information about our service users.
When asked: how can we improve our service?
The most popular idea was shorter wait times and faster support, followed by longer-term counselling, more specific and tailored therapy, and being clearer about our service offer.
When asked what we should offer that we don’t currently offer, the most popular idea was ‘longer-term counselling’. This caused us to reflect on whether we were seeing a shift in the narrative from concern about wait times to an appreciation for longer-term interventions.
Anecdotally, what we know is that students find it difficult, having waited to see a clinician, to then receive a limited number of sessions. It is clear from this feedback that our students wanted some continuity and longer-term involvement with our service.
Furthermore, some students who waited for a triage were then told they needed a different service, for example, Welfare or Disability services, which meant our current system potentially delayed their access to the most appropriate service.
Summary of feedback from our stakeholders external to TUoS
We talked informally to key external stakeholders, including NHS staff and third-sector mental health services.
We were pleased with the level of positive comments about our services and the overall view that significant change was not required from an external perspective.
Of note was how welcomed our Mental Health Guidance and Liaison desk was as an important single point of contact and for guidance and information sharing. It offers internal and external staff and concerned others a single point of contact with the Student Mental Health Team to discuss concerns in relation to a student’s mental health and wellbeing.
UCS and SAMHS
Average waiting time for an initial appointment or triage
2021/22: 20.2 days (up to and including 29 July 2022)
2020/21: 17.1 days
2019/20: 12.4 days
2018/19: 6.2 days
2017/8: 5.3 days
The other notable point was that we should continue to have absolute clarity about the role of NHS mental health services, and the importance of clear and timely referrals when students require that level of support. As a civic university, we take our responsibility to our local community very seriously. Local NHS mental health and psychological therapies services are already over-stretched. If we compare the social determinants of student health to that of our local population, it offers a clear rationale as to why other sections of the population are rightly prioritised over and above our students. We accept this means that when referring into the NHS, we need to be mindful of this and exhibit some degree of patience.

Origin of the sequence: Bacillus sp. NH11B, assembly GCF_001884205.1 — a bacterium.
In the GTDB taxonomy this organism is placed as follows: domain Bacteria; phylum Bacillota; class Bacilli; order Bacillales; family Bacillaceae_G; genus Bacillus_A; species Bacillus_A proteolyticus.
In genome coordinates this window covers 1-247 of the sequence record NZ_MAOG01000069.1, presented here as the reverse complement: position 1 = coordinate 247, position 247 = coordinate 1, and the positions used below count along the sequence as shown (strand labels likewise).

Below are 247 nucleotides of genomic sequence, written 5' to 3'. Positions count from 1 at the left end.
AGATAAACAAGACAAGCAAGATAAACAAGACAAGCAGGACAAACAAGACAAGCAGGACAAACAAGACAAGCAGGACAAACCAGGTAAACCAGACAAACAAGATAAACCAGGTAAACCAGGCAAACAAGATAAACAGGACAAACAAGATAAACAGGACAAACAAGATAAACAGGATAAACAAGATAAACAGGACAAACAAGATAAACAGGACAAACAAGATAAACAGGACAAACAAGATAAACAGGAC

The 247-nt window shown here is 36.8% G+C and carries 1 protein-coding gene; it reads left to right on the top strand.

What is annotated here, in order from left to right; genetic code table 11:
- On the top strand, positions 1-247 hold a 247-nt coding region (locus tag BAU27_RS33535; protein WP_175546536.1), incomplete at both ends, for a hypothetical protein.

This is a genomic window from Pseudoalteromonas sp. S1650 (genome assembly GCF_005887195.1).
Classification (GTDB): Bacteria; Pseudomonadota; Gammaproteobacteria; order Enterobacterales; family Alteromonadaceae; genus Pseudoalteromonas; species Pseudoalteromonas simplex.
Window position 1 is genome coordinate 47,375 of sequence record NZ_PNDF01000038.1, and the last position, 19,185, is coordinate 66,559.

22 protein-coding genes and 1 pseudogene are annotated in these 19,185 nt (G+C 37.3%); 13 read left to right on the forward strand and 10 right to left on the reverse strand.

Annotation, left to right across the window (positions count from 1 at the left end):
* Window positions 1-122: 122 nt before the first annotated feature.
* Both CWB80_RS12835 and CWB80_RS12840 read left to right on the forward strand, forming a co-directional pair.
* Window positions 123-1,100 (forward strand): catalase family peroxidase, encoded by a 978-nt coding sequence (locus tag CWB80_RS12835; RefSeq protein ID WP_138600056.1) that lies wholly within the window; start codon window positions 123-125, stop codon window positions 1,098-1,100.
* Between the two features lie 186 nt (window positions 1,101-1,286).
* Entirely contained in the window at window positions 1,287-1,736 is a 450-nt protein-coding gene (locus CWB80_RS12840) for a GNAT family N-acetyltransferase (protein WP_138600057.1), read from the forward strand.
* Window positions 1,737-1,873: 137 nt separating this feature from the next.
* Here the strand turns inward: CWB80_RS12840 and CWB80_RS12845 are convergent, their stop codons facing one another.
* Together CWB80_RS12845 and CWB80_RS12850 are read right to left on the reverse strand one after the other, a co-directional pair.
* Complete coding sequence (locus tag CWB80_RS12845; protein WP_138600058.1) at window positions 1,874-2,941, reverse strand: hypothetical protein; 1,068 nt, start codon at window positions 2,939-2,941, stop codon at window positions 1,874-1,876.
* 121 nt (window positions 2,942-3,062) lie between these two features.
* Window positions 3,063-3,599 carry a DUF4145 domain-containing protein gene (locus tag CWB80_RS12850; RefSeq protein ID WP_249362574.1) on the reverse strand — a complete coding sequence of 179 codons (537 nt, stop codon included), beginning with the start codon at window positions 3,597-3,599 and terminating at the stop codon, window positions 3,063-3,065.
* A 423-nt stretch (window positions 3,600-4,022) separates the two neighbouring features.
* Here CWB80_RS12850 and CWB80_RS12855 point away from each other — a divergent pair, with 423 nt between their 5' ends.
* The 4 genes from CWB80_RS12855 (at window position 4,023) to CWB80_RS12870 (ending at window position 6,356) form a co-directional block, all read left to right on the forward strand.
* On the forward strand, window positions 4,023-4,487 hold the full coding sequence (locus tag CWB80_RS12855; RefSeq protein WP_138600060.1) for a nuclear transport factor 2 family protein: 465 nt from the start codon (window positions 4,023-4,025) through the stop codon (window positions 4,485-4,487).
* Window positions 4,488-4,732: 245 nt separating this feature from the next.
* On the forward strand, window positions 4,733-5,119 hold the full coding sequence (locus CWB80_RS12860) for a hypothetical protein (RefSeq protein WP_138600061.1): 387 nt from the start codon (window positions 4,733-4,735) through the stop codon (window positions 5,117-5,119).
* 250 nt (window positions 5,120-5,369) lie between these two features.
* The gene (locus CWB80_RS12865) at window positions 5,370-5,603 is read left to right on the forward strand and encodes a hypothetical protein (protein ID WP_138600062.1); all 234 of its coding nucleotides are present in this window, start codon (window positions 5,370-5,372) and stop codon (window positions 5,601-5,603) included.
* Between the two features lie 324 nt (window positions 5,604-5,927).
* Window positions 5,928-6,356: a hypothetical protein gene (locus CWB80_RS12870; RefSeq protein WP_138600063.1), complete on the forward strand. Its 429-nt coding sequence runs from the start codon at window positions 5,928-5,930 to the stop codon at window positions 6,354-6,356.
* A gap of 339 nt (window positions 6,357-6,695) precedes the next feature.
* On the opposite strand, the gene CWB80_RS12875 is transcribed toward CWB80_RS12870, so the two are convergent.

Next in this issue
Visioning a way forward – key themes and action points taken
Communication, identity, branding and service definition
In the main, this issue was highlighted by both staff within our service, and staff more widely across our institution, as well as our colleagues within the NHS and third sector. There was a need for the service to have a clearly defined service remit, which considers how it fits and operates with other internal and external service provisions. Communication about the service and its remit needed to be clearly and consistently communicated to staff. The primary focus had been on ensuring that students know about the service and that it is accessible. However, we now needed to work on ensuring internal and external colleagues understand more about the service, our remit and how students can access us, as well as the purpose, function and role of the Mental Health Guidance and Liaison Desk. Redesigning and delivering our service offered a good opportunity to ensure information about our service is widely distributed. Since the start of term, we have undertaken a ‘roadshow’ to several departments and services, highlighting our new service redesign.
It is also worth considering how communication takes place, particularly to faculties. We believe that there is significant value in a joined-up approach, whereby faculties learn about what is on offer across all services, rather than focusing solely on individual services, thereby limiting colleagues’ understanding of the connections or interactions between all available services – both inside and outside the university. Actions under this point will be addressed later, under confidentiality and information sharing.
Actions taken – communication, identity, branding, service definition
We drafted a refreshed vision and service definition, which is now in use, as a working model. It reads as follows:
Our embedded Mental Health, Counselling and Therapies Service is the mental health and psychological therapies provider for students at The University of Sheffield. As a comprehensive in-house clinical service, we provide a range of clinical interventions, consultation, community education, training, and conduct research into student mental and psychological health. Our Mental Health Guidance and Liaison Desk offers a key point of contact for internal and external colleagues to discuss students of concern. Our mission is to support students’ mental health and psychological wellbeing as they pursue their academic and career goals. Essential to this mission is fostering a welcoming and affirming environment which honours diversity, values individual and cultural differences and is trauma informed.
We revised the service structure name and branding, ensuring any branding and service definition were clear and easy to understand. Our service is now referred to as Student Mental Health, Counselling and Therapies Service. This service name is clear, descriptive and unifying. The titles of SAMHS and University Counselling Service have now been retired from use.
Going forward, we will use the following service structure terminology:
Service Name: Student Mental Health, Counselling and Therapies Service.
– Mental Health Team